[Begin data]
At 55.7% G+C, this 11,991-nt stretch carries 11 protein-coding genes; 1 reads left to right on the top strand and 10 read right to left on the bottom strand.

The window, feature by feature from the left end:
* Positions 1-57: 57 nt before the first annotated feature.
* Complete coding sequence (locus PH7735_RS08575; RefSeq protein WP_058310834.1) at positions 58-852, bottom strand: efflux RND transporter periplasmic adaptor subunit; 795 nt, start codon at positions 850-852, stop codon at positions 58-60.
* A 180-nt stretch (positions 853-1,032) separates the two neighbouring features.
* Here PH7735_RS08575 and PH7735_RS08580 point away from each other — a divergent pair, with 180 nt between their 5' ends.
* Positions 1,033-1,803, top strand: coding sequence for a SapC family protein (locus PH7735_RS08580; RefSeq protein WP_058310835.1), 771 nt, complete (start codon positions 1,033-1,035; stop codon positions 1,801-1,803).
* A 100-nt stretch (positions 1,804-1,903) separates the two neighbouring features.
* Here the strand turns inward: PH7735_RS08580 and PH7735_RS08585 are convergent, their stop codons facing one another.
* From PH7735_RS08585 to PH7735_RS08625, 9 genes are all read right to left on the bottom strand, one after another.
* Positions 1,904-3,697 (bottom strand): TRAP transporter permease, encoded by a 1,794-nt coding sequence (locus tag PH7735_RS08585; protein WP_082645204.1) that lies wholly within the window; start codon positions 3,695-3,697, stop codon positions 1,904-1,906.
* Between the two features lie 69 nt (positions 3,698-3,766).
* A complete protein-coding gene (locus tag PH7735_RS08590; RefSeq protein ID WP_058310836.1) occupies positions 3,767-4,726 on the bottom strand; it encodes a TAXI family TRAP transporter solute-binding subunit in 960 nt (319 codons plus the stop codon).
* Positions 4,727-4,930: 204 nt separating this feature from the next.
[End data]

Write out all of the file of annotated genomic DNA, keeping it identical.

At 55.7% G+C, this 11,991-nt stretch carries 11 protein-coding genes; 1 reads left to right on the top strand and 10 read right to left on the bottom strand.

The window, feature by feature from the left end:
* Positions 1-57: 57 nt before the first annotated feature.
* Complete coding sequence (locus PH7735_RS08575; RefSeq protein WP_058310834.1) at positions 58-852, bottom strand: efflux RND transporter periplasmic adaptor subunit; 795 nt, start codon at positions 850-852, stop codon at positions 58-60.
* A 180-nt stretch (positions 853-1,032) separates the two neighbouring features.
* Here PH7735_RS08575 and PH7735_RS08580 point away from each other — a divergent pair, with 180 nt between their 5' ends.
* Positions 1,033-1,803, top strand: coding sequence for a SapC family protein (locus PH7735_RS08580; RefSeq protein WP_058310835.1), 771 nt, complete (start codon positions 1,033-1,035; stop codon positions 1,801-1,803).
* A 100-nt stretch (positions 1,804-1,903) separates the two neighbouring features.
* Here the strand turns inward: PH7735_RS08580 and PH7735_RS08585 are convergent, their stop codons facing one another.
* From PH7735_RS08585 to PH7735_RS08625, 9 genes are all read right to left on the bottom strand, one after another.
* Positions 1,904-3,697 (bottom strand): TRAP transporter permease, encoded by a 1,794-nt coding sequence (locus tag PH7735_RS08585; protein WP_082645204.1) that lies wholly within the window; start codon positions 3,695-3,697, stop codon positions 1,904-1,906.
* Between the two features lie 69 nt (positions 3,698-3,766).
* A complete protein-coding gene (locus tag PH7735_RS08590; RefSeq protein ID WP_058310836.1) occupies positions 3,767-4,726 on the bottom strand; it encodes a TAXI family TRAP transporter solute-binding subunit in 960 nt (319 codons plus the stop codon).
* Positions 4,727-4,930: 204 nt separating this feature from the next.